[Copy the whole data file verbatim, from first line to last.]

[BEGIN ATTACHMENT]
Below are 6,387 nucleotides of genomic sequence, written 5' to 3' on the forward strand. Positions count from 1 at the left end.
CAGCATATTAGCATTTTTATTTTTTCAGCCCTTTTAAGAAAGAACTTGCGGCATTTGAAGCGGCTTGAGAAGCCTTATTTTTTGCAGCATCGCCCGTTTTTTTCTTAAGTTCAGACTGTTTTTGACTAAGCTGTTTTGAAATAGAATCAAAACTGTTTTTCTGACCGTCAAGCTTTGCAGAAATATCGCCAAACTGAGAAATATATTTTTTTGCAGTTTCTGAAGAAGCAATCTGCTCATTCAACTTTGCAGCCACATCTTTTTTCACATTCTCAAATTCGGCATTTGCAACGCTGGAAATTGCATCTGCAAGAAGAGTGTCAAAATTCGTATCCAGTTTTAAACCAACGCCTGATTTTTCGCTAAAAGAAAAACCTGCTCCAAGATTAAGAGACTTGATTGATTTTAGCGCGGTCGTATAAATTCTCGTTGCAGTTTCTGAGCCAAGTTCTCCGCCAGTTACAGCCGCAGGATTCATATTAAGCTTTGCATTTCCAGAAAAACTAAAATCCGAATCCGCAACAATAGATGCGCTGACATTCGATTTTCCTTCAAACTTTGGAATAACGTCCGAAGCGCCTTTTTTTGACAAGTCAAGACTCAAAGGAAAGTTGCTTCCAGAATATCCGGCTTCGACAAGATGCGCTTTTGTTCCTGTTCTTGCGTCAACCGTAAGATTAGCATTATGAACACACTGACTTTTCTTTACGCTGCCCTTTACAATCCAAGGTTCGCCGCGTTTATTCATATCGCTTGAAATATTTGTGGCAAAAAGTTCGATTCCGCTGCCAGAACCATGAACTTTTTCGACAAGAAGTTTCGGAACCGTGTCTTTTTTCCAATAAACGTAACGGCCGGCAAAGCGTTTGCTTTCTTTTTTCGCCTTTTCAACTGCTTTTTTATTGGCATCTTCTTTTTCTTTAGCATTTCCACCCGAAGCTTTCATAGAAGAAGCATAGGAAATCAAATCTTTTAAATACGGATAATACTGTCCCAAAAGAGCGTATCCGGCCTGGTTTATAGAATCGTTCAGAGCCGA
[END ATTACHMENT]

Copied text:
Below are 6,387 nucleotides of genomic sequence, written 5' to 3' on the forward strand. Positions count from 1 at the left end.
CAGCATATTAGCATTTTTATTTTTTCAGCCCTTTTAAGAAAGAACTTGCGGCATTTGAAGCGGCTTGAGAAGCCTTATTTTTTGCAGCATCGCCCGTTTTTTTCTTAAGTTCAGACTGTTTTTGACTAAGCTGTTTTGAAATAGAATCAAAACTGTTTTTCTGACCGTCAAGCTTTGCAGAAATATCGCCAAACTGAGAAATATATTTTTTTGCAGTTTCTGAAGAAGCAATCTGCTCATTCAACTTTGCAGCCACATCTTTTTTCACATTCTCAAATTCGGCATTTGCAACGCTGGAAATTGCATCTGCAAGAAGAGTGTCAAAATTCGTATCCAGTTTTAAACCAACGCCTGATTTTTCGCTAAAAGAAAAACCTGCTCCAAGATTAAGAGACTTGATTGATTTTAGCGCGGTCGTATAAATTCTCGTTGCAGTTTCTGAGCCAAGTTCTCCGCCAGTTACAGCCGCAGGATTCATATTAAGCTTTGCATTTCCAGAAAAACTAAAATCCGAATCCGCAACAATAGATGCGCTGACATTCGATTTTCCTTCAAACTTTGGAATAACGTCCGAAGCGCCTTTTTTTGACAAGTCAAGACTCAAAGGAAAGTTGCTTCCAGAATATCCGGCTTCGACAAGATGCGCTTTTGTTCCTGTTCTTGCGTCAACCGTAAGATTAGCATTATGAACACACTGACTTTTCTTTACGCTGCCCTTTACAATCCAAGGTTCGCCGCGTTTATTCATATCGCTTGAAATATTTGTGGCAAAAAGTTCGATTCCGCTGCCAGAACCATGAACTTTTTCGACAAGAAGTTTCGGAACCGTGTCTTTTTTCCAATAAACGTAACGGCCGGCAAAGCGTTTGCTTTCTTTTTTCGCCTTTTCAACTGCTTTTTTATTGGCATCTTCTTTTTCTTTAGCATTTCCACCCGAAGCTTTCATAGAAGAAGCATAGGAAATCAAATCTTTTAAATACGGATAATACTGTCCCAAAAGAGCGTATCCGGCCTGGTTTATAGAATCGTTCAGAGCCGA